Anxious employees of the Los Angeles Times (of whom I used to be one)—already battered by bankruptcy and ownership changes that have gone from bad to worse and worser—learned this week that parent company Tribune Corp. is preparing to spin off its newspapers as a separate company rather than sell them.
Although it hasn’t been ruled out that rumored suitors like the ultra-conservative billionaire Koch brothers might still end up with one or more of Tribune’s eight newspapers, recent revelations of enormous tax liabilities left over from former owner Sam Zell’s wheeling and dealing have significantly reduced the value of those holdings. Billionaires Rupert Murdoch, Warren Buffett and Eli Broad have all been mentioned as possible interested parties in the newspapers, which include the Chicago Tribune and the Baltimore Sun.
Tribune announced a $2.7 billion deal last week to add 19 television stations to the 23 it already owns, taking on billions of dollars of new debt less than a year after emerging from a tortuous 5-year bankruptcy. The company would package them with radio, online and real estate holdings and keep the name Tribune Corporation, while the newspapers would be on their own as the Tribune Publishing Company.
Each of the two companies would have its own board of directors and management team but details of the plan may not be known for a year. The New York Times said the newspapers will continue operational tie-ins with Tribune’s digital sites.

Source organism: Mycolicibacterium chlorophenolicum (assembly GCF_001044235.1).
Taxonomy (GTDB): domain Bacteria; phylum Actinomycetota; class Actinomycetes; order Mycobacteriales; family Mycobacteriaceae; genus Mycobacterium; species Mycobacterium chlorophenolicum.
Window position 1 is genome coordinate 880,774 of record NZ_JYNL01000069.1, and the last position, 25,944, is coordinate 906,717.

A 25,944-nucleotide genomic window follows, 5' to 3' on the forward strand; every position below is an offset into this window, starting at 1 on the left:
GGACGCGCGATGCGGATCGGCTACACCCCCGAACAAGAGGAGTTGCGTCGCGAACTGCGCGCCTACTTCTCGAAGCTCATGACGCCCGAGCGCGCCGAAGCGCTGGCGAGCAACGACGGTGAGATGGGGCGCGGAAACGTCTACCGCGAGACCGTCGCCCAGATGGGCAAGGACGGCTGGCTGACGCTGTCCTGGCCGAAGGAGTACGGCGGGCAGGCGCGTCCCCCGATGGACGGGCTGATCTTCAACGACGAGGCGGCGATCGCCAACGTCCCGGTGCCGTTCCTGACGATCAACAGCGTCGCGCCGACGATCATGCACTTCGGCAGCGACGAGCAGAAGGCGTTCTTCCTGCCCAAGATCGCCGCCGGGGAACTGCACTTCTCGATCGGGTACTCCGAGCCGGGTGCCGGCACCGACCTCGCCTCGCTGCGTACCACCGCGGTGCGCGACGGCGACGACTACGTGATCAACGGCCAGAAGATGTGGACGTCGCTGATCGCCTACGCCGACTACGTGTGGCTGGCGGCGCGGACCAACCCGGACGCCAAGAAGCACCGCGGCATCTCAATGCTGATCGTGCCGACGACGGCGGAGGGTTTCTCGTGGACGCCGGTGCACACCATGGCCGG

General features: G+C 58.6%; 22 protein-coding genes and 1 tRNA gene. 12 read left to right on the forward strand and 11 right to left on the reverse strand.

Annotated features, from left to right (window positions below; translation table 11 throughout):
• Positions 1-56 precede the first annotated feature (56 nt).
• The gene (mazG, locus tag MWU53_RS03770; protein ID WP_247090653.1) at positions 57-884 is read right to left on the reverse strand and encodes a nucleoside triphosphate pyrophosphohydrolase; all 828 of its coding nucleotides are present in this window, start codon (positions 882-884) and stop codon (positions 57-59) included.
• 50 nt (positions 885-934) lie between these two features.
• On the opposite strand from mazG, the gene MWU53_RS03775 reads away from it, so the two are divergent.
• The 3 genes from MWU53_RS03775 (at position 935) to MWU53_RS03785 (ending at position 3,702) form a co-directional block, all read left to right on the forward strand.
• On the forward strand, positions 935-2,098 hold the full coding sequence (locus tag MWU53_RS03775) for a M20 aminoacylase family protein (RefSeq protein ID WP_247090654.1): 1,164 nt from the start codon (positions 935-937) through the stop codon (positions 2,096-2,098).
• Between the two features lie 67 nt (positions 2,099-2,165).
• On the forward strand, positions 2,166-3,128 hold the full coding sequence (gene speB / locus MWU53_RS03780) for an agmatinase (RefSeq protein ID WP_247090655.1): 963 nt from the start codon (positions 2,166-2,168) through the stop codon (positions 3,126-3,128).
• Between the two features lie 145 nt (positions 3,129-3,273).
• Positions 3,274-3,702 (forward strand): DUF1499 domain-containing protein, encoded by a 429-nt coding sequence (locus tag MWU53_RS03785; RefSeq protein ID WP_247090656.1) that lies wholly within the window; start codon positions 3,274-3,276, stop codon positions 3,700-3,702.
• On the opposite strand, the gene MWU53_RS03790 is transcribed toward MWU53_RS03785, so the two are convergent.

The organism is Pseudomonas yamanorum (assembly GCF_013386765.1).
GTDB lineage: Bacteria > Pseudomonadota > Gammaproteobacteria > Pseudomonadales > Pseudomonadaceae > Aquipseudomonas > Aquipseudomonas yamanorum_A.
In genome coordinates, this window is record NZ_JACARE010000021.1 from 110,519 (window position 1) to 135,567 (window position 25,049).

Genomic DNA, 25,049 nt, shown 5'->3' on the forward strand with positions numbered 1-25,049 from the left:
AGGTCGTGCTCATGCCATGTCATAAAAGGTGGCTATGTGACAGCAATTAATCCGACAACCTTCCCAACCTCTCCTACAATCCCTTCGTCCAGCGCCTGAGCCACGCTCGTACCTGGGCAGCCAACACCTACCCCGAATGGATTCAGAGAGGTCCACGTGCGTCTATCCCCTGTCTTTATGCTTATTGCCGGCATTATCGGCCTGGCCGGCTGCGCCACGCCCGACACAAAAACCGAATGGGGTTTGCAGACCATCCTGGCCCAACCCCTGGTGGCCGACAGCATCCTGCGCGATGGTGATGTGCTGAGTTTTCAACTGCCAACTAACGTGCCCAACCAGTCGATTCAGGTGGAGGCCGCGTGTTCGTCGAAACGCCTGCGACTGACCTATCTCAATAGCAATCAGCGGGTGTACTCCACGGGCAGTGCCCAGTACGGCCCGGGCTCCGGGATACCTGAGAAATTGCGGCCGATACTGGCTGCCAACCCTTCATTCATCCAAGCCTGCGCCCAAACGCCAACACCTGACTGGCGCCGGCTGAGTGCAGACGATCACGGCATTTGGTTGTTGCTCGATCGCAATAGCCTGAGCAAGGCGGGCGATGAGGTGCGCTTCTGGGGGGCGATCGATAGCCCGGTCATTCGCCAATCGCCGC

Employees will be watching to see what happens to the Tribune Pension Plan—which has seen its assets decline from $1.7 billion on January 1, 2008, to $1.3 billion as of January 1, 2012—and the company’s retiree health benefits.
The Tribune split is similar to what Murdoch did last month at News Corp, and Time Warner did earlier in the year. Although new Tribune CEO Peter Liguori has expressed a desire to focus Tribune energies on its broadcast properties, observers believe the spinoff, rather than a sale, was driven by its tax situation.
Tax analyst Robert Willens told the New York Times that Tribune might save $250 million in taxes by spinning off the papers, valued at around $650 million, instead of selling them. But perhaps more importantly, the company might avoid an estimated $400 million+ tax liability for two slick deals swung by previous owner Zell when he sold the Chicago Cubs and Newsday utilizing an employee stock option plan (ESOP) to dodge the IRS. That ESOP facilitated Zell’s purchase of Tribune in 2007 with a relatively small personal investment and $8 billion+ in new debt.
Although newspapers have taken a relentless financial pummeling and experienced revenue declines over the past decade as readers and advertisers migrate to the web, the Los Angeles Times has been profitable every year. In fact, Tribune publishing revenues in 2012 ($2 billion) were higher than its broadcast properties ($1.1 billion).
The L.A. Times fired around 20 editorial employees last week, including half its graphics department, in the latest round of bloodlettings that track back nearly a decade.